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What Makes Epithelial Cells Change Their Identity?

Date:
February 6, 2007
Source:
Journal of Clinical Investigation
Summary:
During development and during pathological processes in the adult, cells are constantly changing their function. One, well-characterized, cellular transition that occurs during development, as well as during wound healing, tissue fibrosis, and tumor metastasis, is the transition from an epithelial cell to a mesenchymal cell (often a fibroblast).
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During development and during pathological processes in the adult, cells are constantly changing their function. One, well-characterized, cellular transition that occurs during development, as well as during wound healing, tissue fibrosis, and tumor metastasis, is the transition from an epithelial cell to a mesenchymal cell (often a fibroblast).

This change in cell type and function is known as epithelial-mesenchymal transition (EMT) and it has been shown that a protein known as FSP1 is important for this transition. However, the proteins that direct the change in the pattern of genes expressed, so that epithelial cells can undergo EMT, have not been completely defined.

In a study appearing in the February issue of the Journal of Clinical Investigation, Eric Neilson and colleagues from Vanderbilt University, Nashville, identify two proteins, CBF-A and KAP-1, as crucial for initiating EMT. CBF-A and KAP-1 were shown, by two independent mechanisms, to bind a regulatory region of DNA in the gene encoding FSP1. This regulatory region of DNA is known as FTS-1 and the binding of proteins to FTS-1 has previously been shown to drive the expression of FSP1. Further analysis by Neilson and colleagues showed that in kidney epithelial cells engineered to express CBF-A a complex composed of CBF-A, KAP-1, and FST-1 formed and that this triggered EMT.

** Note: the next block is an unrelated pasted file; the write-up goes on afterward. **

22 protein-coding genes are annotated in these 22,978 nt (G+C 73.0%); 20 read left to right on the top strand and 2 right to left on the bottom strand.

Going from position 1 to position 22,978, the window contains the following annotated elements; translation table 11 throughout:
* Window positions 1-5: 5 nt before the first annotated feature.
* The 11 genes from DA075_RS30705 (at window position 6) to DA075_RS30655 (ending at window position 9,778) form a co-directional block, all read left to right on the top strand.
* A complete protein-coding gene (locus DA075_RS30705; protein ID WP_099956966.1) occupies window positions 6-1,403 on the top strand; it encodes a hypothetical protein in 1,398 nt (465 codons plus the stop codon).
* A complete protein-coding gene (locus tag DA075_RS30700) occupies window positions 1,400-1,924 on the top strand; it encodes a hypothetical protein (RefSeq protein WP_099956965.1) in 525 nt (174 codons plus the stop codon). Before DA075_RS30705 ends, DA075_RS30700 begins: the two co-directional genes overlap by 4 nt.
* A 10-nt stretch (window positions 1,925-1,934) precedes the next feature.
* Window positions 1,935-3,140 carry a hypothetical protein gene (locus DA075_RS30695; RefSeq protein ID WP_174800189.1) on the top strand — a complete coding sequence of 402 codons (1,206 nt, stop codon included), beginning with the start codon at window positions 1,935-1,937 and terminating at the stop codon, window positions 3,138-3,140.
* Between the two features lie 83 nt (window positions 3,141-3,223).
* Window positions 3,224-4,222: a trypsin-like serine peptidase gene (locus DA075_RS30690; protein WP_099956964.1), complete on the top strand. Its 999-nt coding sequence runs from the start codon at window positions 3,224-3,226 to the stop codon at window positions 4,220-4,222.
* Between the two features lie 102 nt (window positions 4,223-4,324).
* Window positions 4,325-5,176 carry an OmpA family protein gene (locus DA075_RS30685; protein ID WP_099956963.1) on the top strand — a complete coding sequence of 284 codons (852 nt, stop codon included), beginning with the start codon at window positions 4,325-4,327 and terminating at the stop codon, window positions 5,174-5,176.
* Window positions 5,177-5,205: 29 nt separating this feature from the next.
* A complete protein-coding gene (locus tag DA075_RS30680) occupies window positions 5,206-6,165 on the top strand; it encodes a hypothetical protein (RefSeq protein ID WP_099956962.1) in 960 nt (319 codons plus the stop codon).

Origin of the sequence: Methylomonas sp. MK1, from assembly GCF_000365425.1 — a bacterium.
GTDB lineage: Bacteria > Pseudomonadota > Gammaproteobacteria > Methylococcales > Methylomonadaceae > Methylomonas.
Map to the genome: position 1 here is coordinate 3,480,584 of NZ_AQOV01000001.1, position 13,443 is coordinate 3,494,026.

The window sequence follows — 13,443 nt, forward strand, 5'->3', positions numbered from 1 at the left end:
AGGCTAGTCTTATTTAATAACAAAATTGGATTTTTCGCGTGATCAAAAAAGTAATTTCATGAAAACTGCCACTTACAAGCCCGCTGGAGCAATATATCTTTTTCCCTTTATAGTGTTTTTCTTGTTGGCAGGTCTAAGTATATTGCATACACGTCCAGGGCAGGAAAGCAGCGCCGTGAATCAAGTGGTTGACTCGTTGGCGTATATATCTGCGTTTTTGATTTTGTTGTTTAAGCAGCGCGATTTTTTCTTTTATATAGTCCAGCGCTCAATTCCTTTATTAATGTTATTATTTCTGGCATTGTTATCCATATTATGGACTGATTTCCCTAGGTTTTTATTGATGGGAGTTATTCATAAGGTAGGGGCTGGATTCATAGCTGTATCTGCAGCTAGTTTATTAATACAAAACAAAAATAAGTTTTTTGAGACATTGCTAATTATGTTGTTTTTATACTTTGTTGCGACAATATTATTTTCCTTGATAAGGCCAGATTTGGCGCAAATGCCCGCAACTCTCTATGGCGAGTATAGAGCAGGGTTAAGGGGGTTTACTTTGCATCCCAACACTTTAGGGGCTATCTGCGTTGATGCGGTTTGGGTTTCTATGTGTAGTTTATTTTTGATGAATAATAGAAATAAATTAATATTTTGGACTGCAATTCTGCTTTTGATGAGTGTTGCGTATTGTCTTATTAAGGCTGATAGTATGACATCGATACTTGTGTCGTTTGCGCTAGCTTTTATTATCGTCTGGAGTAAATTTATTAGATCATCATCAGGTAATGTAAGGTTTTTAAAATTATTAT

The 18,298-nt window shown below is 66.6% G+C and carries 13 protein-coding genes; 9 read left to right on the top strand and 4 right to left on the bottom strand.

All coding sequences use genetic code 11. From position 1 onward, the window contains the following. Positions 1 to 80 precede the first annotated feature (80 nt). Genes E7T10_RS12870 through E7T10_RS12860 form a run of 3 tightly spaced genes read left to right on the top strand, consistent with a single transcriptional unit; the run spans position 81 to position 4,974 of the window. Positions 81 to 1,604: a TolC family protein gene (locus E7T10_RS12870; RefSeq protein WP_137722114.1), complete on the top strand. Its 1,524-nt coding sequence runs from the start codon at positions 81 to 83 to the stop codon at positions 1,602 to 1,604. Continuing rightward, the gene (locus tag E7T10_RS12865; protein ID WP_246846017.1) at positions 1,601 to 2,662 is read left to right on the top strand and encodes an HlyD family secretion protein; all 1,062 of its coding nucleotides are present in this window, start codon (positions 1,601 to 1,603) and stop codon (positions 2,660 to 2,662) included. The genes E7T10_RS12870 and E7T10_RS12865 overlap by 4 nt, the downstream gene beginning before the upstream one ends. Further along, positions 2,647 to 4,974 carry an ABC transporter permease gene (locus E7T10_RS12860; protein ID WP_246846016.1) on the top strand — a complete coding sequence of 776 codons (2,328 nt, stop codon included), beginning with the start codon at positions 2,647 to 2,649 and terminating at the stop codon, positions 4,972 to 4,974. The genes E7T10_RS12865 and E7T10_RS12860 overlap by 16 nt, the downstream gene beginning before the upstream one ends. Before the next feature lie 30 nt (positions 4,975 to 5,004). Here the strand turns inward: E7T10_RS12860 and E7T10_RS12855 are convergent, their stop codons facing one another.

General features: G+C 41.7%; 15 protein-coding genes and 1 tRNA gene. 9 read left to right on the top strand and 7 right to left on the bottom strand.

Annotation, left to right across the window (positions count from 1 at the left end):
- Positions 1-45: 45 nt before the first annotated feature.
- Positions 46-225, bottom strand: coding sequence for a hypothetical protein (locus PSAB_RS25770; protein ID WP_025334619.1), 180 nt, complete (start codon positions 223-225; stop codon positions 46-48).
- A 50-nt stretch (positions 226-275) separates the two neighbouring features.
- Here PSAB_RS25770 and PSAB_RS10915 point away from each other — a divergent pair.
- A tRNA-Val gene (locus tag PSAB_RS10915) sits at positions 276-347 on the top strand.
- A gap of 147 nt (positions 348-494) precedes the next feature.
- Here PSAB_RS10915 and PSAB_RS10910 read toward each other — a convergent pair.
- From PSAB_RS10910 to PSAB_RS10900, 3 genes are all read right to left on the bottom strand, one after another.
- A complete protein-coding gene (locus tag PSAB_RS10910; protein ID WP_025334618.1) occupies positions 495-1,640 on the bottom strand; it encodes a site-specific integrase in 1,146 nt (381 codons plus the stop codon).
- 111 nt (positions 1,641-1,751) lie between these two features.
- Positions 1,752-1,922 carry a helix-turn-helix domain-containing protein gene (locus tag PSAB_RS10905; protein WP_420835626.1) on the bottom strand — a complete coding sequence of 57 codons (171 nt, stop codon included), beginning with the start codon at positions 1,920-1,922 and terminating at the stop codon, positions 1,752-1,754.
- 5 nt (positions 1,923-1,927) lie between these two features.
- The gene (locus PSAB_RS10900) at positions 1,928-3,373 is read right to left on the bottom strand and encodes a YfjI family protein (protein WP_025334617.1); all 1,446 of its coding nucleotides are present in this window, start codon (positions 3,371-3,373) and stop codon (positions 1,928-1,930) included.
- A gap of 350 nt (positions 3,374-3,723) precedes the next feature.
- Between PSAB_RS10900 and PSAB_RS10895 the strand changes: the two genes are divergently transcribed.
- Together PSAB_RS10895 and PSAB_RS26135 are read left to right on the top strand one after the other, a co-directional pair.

This study indicated that the CBF-A/KAP-1/FTS-1 complex is an early regulator of EMT and the authors suggest that it might be the master regulatory complex in this important process.

In an accompanying commentary, Raghu Kalluri and colleagues from Harvard Medical School, Boston, clarify the importance of this study for our understanding of EMT and suggest that the CBF-A/KAP-1/FTS-1 complex might be a good therapeutic target for the treatment of diseases in which EMT features prominently, such as tissue fibrosis.


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The above post is reprinted from materials provided by Journal of Clinical Investigation. Note: Materials may be edited for content and length.


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Journal of Clinical Investigation. "What Makes Epithelial Cells Change Their Identity?." ScienceDaily. ScienceDaily, 6 February 2007. <www.sciencedaily.com/releases/2007/02/070204112245.htm>.
Journal of Clinical Investigation. (2007, February 6). What Makes Epithelial Cells Change Their Identity?. ScienceDaily. Retrieved July 29, 2015 from www.sciencedaily.com/releases/2007/02/070204112245.htm
Journal of Clinical Investigation. "What Makes Epithelial Cells Change Their Identity?." ScienceDaily. www.sciencedaily.com/releases/2007/02/070204112245.htm (accessed July 29, 2015).

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